The first facet of determining IPO pricing, is understanding rates of growth, both in real and nominal terms, is imperative in understanding consumer demand over the longevity of the company’s existence. Alongside this, is analyzing a company with respect to its industry peers; which involves taking a profound look at revenue, EBITDA and corporate expenses (Kelly, 2009). The EBITDA multiple involves two primary components. First, the EV or the Enterprise valuation which is a function of summing the market value of common equity, the market value of preferred stock, the market value of debt, with the difference of cash on hand. Second, the EBITDA (or the Earnings before interest, taxes and depreciation) is as a key performance indicator of how well a company is generating profit, especially if a firm is engaged in a leveraged buyout. The EBITDA multiple computed by dividing EV into EBITDA is a measurement that measures the value of a given company; it’s often used in collaboration with the P/E multiple in determining the market value of a company. Below, is a caption of the EBITDA multiple calculations per varying price of the pending IPO issue:
The table selection above illustrates the varying EBITDA multiple given five different IPO pricings that are currently pending. The lowest EBITDA multiple of 14.016 is a function of issuing an IPO price of $22.00, while the multiple of 14.62 is as a result of an IPO price of $26.00. The EBITDA multiple as a gauge of company valuation is viewed from a variety of different perspectives and angles. Typically, a low EBITDA multiple translates to a company being undervalued; however, it is imperative to put that into the context of the industry that the company (in this case JetBlue) finds itself in. For example, given that JetBlue is in an industry that experiences high growth, then it is understood and expected for its multiple values to be high alongside that of its industry peers.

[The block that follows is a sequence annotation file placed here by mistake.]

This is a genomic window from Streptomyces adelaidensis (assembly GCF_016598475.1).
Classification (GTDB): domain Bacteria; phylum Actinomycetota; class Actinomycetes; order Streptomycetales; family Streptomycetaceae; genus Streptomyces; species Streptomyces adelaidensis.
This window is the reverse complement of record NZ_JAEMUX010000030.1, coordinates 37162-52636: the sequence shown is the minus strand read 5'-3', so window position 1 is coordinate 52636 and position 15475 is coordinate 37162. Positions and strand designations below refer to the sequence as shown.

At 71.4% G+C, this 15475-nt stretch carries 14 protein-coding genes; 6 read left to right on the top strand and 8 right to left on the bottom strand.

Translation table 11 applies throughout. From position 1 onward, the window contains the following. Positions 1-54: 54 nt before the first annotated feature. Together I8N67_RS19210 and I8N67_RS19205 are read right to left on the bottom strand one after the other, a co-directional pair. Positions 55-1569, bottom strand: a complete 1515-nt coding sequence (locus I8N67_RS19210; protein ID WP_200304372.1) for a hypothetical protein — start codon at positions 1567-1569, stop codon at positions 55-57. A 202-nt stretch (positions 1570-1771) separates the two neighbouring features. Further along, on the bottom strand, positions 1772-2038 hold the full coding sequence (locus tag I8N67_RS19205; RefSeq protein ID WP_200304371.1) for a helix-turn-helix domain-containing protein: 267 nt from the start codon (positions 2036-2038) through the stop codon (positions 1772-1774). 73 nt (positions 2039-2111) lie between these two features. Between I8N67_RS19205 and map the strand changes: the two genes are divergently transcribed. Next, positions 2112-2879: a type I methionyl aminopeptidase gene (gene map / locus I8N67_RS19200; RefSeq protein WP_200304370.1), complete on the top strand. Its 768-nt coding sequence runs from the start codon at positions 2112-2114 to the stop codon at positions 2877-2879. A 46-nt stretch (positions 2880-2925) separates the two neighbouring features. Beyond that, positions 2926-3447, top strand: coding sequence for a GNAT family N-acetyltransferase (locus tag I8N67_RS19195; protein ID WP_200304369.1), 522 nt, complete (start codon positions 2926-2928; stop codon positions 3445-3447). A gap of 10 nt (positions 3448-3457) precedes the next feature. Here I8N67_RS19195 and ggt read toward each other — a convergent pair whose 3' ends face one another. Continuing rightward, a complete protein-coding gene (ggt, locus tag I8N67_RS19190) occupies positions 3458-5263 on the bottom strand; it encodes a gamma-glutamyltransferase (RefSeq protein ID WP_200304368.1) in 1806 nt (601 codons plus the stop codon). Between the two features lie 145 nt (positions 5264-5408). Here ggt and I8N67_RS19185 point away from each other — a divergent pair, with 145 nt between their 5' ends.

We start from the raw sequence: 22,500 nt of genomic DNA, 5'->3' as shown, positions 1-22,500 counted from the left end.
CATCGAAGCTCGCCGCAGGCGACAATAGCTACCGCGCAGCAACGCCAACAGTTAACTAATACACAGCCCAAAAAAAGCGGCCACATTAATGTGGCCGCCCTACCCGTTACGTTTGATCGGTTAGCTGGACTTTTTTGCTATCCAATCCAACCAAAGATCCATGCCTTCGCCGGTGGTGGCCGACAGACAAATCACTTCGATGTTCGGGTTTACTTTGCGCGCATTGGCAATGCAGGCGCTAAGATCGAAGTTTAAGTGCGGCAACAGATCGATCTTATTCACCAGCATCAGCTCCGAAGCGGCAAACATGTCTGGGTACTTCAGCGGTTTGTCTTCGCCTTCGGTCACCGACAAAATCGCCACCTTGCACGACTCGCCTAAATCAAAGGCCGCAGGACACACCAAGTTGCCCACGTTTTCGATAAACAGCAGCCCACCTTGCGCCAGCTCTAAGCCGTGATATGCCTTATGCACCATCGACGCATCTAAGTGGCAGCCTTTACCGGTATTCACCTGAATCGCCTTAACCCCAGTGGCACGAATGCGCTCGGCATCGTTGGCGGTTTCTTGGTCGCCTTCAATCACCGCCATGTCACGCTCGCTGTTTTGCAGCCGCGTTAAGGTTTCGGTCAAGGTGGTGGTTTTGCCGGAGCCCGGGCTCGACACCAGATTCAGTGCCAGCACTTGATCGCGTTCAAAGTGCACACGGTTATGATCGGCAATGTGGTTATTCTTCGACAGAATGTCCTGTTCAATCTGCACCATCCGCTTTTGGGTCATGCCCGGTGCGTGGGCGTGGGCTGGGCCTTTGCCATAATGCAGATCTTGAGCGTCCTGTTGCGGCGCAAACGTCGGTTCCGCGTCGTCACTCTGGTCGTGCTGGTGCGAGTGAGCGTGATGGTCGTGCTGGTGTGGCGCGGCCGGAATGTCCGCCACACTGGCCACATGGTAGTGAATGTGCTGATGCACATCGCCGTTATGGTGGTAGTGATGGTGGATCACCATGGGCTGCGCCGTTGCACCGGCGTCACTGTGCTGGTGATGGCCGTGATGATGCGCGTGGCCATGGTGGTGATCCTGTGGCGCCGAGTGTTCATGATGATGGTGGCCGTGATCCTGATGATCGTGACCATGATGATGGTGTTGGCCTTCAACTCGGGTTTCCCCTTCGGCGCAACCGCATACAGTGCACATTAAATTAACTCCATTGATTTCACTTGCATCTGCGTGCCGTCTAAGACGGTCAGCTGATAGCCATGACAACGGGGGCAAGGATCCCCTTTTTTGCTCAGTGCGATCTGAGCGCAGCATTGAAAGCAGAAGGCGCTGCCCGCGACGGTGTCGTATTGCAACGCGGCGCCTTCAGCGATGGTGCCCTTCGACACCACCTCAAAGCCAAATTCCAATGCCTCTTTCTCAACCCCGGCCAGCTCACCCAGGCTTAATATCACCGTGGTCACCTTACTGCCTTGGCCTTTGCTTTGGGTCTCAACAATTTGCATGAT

EBITDA multiple performs quite well account for shortcomings that are inherent in P/E and EPS, such as taking into account the degree of financial leveraging. It is undoubtedly imperative to put the EBITDA multiple in context to the industry that JetBlue industry is situated in; it is observed that industries that required a high degree of capital investment will typically possess a low multiple, which is why comparing the multiple to other competitors who are found in the same industry. Below is a ranking of the EBITDA multiple of JetBlue Airways with respect to the airline industry in the early 2000s:
According to the table above, the projected EBITDA multiple for JetBlue based on five differing IPO prices, rank in the top ten comparative to the rest of the industry in this snapshot in time. Based on this projection any IPO amount would be sufficient enough to provide evidence to deter any notion that JetBlue is an undervalued, underpriced IPO. Therefore the ideal price the will sufficiently strike a balance between both the company and long-term investors, would be an IPO priced at $26.00. The avoidance here is that of under pricing the IPO, likewise deterring investors by pricing itself out of the market. Based on the figures above, an IPO price of $26.00 will rank high amongst its peers in the airline industry; the justification is that the EBITDA multiple of 14.62 corresponds and attests to the high value and worth of JetBlue airways.
In summation, JetBlue has elected the route of going public for the first time in company history. The decision of financial management to elect the route of issuing stock for the first time in company history, results in profound positive consequences for the company as a whole. Benefits such as expanded liquidity, access to capital and achieving the optimal value of the company. As a startup airline, it is essential for the company to raise the necessary capital to combat unintended and unexpected occurrences in the macro-economy, as well as future expenses incurred, and maintaining overall fiscal solvency of the company.
The optimal IPO price of $26.00 per share at 5.5 million shares outstanding will produce $143 million dollars less a 7 % spread (industry standard), would provide the necessary capital to expand and grow JetBlue to a promising airline. As an airline with an IPO underway, JetBlue will continue to pride itself in providing low-cost, yet quality flight experience both domestically and overseas as well. JetBlue has the potential to be a global leader in the air transportation business, but can only be achieved by financial management competence coupled with investor confidence and avidness in the equities market.